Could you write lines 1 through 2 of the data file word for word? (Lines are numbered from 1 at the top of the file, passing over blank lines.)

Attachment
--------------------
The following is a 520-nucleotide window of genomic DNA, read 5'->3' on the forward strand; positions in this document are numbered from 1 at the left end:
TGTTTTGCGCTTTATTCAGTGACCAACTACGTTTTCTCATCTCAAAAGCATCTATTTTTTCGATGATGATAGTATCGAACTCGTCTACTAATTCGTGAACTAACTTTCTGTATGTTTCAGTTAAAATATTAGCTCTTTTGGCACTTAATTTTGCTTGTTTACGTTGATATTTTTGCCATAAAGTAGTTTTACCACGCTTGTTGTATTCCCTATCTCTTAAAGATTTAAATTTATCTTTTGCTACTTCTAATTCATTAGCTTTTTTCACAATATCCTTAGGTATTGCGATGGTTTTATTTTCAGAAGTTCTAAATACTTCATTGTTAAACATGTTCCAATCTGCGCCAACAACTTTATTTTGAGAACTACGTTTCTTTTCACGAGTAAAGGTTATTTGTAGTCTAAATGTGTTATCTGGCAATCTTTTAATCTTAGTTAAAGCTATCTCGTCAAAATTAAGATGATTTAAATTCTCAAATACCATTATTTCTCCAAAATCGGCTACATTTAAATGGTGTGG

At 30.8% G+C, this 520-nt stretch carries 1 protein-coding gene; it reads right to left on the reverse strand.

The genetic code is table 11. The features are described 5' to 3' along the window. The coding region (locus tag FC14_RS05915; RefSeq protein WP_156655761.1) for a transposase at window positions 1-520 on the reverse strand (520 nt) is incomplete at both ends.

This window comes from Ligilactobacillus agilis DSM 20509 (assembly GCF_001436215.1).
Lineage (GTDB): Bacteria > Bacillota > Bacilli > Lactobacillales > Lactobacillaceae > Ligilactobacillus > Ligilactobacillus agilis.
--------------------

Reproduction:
The following is a 520-nucleotide window of genomic DNA, read 5'->3' on the forward strand; positions in this document are numbered from 1 at the left end:
TGTTTTGCGCTTTATTCAGTGACCAACTACGTTTTCTCATCTCAAAAGCATCTATTTTTTCGATGATGATAGTATCGAACTCGTCTACTAATTCGTGAACTAACTTTCTGTATGTTTCAGTTAAAATATTAGCTCTTTTGGCACTTAATTTTGCTTGTTTACGTTGATATTTTTGCCATAAAGTAGTTTTACCACGCTTGTTGTATTCCCTATCTCTTAAAGATTTAAATTTATCTTTTGCTACTTCTAATTCATTAGCTTTTTTCACAATATCCTTAGGTATTGCGATGGTTTTATTTTCAGAAGTTCTAAATACTTCATTGTTAAACATGTTCCAATCTGCGCCAACAACTTTATTTTGAGAACTACGTTTCTTTTCACGAGTAAAGGTTATTTGTAGTCTAAATGTGTTATCTGGCAATCTTTTAATCTTAGTTAAAGCTATCTCGTCAAAATTAAGATGATTTAAATTCTCAAATACCATTATTTCTCCAAAATCGGCTACATTTAAATGGTGTGG